As to his speech for the pregón, he said, “I have a bit of it prepared but I’m not going to obsess over it, and I’m going to use a crib sheet so that my nerves don’t get the best of me! I haven’t practiced a lot, only a bit, because being natural is important.”
When the train arrived in Zaragoza at 11h, and as soon as Álvaro disembarked, people began shouting “champion!” His mother Marisol was waiting for him at the station, and she helped him to put on his cachirulo, saying that “this is essential to enjoy the festival, so you have to put it on as soon as you arrive.” In the car outside, a surprise: his wife and daughter Alba, who was already wearing her cachirulo.
(trying not to see the LV luggage…)
The next stop was the Jesús María-El Salvador school, where Álvaro studied from the time he was four until he was 18. And that’s where he started playing football, but as a midfielder. Back then, he never imagined that one day he would be playing for some of the best clubs in the world, and become a world champion with Spain: “when I was small, my friends dreamed of playing in the first division, but I always thought it was just that, a dream.” His idol then was Zidane. He also says that he was a “very good student” and then continued as a “creative” one, and looked back at the school with nostalgia, saying that he spent “many good times” there.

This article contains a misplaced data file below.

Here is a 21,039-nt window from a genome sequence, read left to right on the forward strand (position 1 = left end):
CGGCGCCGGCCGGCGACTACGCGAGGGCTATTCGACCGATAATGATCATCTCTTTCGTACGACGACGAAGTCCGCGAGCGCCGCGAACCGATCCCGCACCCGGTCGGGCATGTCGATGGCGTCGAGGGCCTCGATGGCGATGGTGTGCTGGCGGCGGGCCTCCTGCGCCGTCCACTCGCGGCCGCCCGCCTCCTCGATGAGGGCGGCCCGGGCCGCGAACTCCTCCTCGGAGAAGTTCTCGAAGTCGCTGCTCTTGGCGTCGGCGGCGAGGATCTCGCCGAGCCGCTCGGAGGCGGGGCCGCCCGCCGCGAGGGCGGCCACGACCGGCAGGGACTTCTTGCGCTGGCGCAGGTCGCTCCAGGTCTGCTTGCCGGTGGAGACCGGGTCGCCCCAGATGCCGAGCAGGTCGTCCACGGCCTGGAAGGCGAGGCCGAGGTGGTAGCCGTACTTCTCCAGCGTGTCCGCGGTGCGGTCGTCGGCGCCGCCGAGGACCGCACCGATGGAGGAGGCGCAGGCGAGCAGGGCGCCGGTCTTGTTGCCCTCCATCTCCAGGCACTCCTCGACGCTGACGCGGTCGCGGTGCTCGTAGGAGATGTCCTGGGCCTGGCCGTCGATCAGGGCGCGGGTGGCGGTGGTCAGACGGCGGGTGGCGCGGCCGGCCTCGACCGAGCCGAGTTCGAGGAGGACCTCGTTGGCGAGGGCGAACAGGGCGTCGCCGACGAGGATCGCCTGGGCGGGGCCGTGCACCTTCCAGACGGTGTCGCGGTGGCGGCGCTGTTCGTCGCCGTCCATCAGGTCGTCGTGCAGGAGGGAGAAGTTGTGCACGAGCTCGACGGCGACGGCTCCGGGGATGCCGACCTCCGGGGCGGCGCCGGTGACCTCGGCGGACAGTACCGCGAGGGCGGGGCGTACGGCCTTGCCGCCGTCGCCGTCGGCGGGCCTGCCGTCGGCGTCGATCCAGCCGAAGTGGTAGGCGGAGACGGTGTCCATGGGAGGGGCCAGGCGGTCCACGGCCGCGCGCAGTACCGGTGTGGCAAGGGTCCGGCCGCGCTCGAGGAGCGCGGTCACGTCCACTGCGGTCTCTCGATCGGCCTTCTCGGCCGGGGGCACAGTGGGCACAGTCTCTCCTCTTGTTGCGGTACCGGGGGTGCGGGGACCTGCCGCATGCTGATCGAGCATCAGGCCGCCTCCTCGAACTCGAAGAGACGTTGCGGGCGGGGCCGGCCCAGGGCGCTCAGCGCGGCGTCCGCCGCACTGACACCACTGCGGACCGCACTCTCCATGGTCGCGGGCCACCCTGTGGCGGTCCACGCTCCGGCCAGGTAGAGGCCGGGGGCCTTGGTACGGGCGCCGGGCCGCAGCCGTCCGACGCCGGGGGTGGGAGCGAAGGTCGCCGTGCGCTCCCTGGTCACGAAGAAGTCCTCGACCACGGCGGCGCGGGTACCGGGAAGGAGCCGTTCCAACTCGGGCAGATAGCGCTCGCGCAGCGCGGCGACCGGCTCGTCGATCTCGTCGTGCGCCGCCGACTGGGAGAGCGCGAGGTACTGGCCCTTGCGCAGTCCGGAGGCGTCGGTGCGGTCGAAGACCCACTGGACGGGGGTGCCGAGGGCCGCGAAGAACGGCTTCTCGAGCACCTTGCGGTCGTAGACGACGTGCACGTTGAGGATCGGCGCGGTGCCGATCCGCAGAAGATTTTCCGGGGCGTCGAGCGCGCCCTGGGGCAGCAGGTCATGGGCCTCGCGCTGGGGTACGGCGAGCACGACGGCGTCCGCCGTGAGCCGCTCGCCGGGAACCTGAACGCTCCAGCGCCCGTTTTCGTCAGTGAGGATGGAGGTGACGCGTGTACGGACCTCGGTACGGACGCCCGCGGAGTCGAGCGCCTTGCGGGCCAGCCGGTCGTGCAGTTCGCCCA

Meanwhile, his mother Marisol revealed, “he was a rascal when he was small. He was very, very mischievous… sometimes his classmates wouldn’t invite him to their birthday parties because their mothers didn’t want him there since he was such a bad kid! He always had band-aids on his forehead and chin and there was a time when he had casts on both his leg and his arm.“ Then, going back to the present, she says, “he’s very happy and excited to give the pregón, but we’re even happier and more excited. He’s going to enjoy it a lot and we’ll all be there by his side. We’re happy.”
Now at the center of the city, at the Nuestra Señora del Pilar basilica, Álvaro says, “it’s marvelous. It’s a privilege to be here. It’s a wonderful site and a reference in Zaragoza…. the people love me a lot and it’s always a pleasure to return home and receive so much affection.”
Then comes lunch with his family, and the pregón. His thoughts on those moments: “when I was going from home to the town hall, it started pouring, and I didn’t think so many people would be there. I looked out and saw the plaza full of people. I was nervous but I don’t think anyone noticed.” Afterward, he rushes back to the train station to take the AVE back to Madrid. His reflections on the day: “I’m very happy. Everything turned out great and I really enjoyed it, which is the most important thing. I hope the people enjoyed it too and that they have a great time at the festival.”
Rest of pictures here!